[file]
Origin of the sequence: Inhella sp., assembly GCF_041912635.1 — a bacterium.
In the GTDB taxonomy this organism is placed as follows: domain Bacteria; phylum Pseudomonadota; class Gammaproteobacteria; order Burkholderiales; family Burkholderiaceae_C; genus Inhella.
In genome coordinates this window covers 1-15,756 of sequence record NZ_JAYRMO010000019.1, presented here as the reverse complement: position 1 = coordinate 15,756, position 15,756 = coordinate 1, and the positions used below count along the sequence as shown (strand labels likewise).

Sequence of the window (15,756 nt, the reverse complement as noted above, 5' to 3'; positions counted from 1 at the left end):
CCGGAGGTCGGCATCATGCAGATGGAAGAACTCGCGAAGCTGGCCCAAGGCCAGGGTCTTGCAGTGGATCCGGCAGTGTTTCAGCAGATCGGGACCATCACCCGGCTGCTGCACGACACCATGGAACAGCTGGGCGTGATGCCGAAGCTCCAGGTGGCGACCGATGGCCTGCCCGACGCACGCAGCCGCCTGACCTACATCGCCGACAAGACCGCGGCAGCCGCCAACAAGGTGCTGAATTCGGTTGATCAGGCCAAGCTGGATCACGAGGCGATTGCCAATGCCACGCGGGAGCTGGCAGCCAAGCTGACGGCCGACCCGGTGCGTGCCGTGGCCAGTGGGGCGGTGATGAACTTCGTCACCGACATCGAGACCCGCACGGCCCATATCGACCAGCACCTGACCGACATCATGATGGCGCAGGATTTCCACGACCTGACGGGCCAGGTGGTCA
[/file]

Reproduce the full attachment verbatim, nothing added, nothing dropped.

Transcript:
Origin of the sequence: Inhella sp., assembly GCF_041912635.1 — a bacterium.
In the GTDB taxonomy this organism is placed as follows: domain Bacteria; phylum Pseudomonadota; class Gammaproteobacteria; order Burkholderiales; family Burkholderiaceae_C; genus Inhella.
In genome coordinates this window covers 1-15,756 of sequence record NZ_JAYRMO010000019.1, presented here as the reverse complement: position 1 = coordinate 15,756, position 15,756 = coordinate 1, and the positions used below count along the sequence as shown (strand labels likewise).

Sequence of the window (15,756 nt, the reverse complement as noted above, 5' to 3'; positions counted from 1 at the left end):
CCGGAGGTCGGCATCATGCAGATGGAAGAACTCGCGAAGCTGGCCCAAGGCCAGGGTCTTGCAGTGGATCCGGCAGTGTTTCAGCAGATCGGGACCATCACCCGGCTGCTGCACGACACCATGGAACAGCTGGGCGTGATGCCGAAGCTCCAGGTGGCGACCGATGGCCTGCCCGACGCACGCAGCCGCCTGACCTACATCGCCGACAAGACCGCGGCAGCCGCCAACAAGGTGCTGAATTCGGTTGATCAGGCCAAGCTGGATCACGAGGCGATTGCCAATGCCACGCGGGAGCTGGCAGCCAAGCTGACGGCCGACCCGGTGCGTGCCGTGGCCAGTGGGGCGGTGATGAACTTCGTCACCGACATCGAGACCCGCACGGCCCATATCGACCAGCACCTGACCGACATCATGATGGCGCAGGATTTCCACGACCTGACGGGCCAGGTGGTCA